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  • gutted. he played % tennis during the last few vital points. not the hallmark of a champ

    I do actually agree with you. Classic diversion tactics. Re the rape thing – I think the government also held her down

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  • as far as i am concerned too good to hurry is and has always been Scottish not British . When Henman played (granted Murray is a better player) there was always union jacks fluttering and i cant remember a flag of st george (apologies if i am wrong but i used to go regularly at the time and i really cant remember an English flag). Henman was a brit – a southern counties brit maybe, but still a brit. “murray mound” on the other hand is full of Scottish flags and Mr M himself – sponsorship deal notwithstanding – USED to wear Scottish headband, scotish socks and , for all i know a Scottish jockstrap….. until someone with a bit of PR naunce told him … hmmm not such a good idea Andy.

    I dont wish him ill – im just saying (and in any case they represent themselves, not their country) he’s Scottish. In fact he’s about as British as Alex Salmon(d) .Now i might support him if he’s a better player, or a more attractive (in the playing sense) player. But not for any other reason.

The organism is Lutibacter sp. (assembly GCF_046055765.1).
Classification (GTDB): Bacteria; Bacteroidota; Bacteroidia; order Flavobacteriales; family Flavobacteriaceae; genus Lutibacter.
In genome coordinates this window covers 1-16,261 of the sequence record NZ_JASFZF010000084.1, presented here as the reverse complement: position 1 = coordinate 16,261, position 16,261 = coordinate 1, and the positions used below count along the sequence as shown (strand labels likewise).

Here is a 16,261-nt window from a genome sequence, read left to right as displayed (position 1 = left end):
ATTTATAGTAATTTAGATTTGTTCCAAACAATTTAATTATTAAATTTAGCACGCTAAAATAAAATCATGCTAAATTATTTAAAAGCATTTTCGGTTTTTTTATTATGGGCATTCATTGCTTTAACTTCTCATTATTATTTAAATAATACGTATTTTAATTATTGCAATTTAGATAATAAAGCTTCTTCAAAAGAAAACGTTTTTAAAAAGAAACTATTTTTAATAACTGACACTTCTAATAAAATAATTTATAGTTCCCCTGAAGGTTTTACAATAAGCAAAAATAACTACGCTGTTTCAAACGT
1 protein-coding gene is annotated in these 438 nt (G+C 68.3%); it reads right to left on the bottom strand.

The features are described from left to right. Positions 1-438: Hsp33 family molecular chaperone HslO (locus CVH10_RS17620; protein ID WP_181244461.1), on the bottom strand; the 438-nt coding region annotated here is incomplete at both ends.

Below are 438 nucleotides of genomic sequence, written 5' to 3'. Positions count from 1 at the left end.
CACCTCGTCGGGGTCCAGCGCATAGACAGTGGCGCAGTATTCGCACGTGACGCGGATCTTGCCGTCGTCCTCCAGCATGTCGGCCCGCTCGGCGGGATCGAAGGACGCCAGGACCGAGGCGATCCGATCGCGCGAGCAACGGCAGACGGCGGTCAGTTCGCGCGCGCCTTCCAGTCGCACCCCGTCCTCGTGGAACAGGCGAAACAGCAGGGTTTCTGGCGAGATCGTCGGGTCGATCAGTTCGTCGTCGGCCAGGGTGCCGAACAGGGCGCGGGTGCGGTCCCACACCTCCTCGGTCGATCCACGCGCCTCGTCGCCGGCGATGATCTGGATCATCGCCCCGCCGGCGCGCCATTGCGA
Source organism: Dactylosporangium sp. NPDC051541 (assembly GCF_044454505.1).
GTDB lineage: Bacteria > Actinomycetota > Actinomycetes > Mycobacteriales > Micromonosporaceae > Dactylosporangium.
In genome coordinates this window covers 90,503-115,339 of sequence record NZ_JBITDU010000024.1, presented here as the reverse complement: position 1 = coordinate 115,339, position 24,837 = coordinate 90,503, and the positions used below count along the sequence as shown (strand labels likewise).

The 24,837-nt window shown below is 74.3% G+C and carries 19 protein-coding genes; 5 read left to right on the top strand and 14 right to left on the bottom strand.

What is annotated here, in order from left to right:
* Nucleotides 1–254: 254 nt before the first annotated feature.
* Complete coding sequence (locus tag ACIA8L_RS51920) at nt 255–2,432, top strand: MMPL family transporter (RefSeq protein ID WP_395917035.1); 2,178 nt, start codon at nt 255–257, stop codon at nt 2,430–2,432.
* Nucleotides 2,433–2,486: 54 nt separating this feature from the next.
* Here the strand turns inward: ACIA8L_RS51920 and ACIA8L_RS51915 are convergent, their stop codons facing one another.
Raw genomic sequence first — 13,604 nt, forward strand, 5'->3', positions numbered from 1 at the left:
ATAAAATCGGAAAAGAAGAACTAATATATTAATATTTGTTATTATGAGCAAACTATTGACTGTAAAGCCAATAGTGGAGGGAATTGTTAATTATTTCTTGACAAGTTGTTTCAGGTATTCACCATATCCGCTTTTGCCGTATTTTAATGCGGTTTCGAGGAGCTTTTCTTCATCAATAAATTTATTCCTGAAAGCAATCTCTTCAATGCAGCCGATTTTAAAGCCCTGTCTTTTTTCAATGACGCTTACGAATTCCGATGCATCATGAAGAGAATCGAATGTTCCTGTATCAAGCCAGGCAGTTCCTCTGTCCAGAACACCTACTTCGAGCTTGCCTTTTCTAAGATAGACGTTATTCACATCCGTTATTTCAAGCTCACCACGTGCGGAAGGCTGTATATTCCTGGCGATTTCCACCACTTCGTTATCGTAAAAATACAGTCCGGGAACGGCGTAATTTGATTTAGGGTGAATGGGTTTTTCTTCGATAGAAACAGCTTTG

Flash i hope you get better soon – how did you manage that!?

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  • I hear what you say. The Union is not looking too strong.

    Wasn’t concentrating on my bike. It was one of those hill roads where the tarmac edge melts into soft peaty earth. Once your wheel strays off ,you are toast. Like a prat I cycled home and did more damage than was necessary. I am bored witless and bloody uncomfortable

    Thanks for wishing me better. I appreciate it.

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  • flash – you cant afford to do that heroic stuff at “our” age – bones take a lot longer to heal. My nan sent me a card once (when i was about 13) which said “experience is a comb which nature gives to men when they are bald”. I ‘ll let you fill in the blanks! – Hope it heals well – and dont forget the physio you are bound to have all sorts of bits of bone floating around..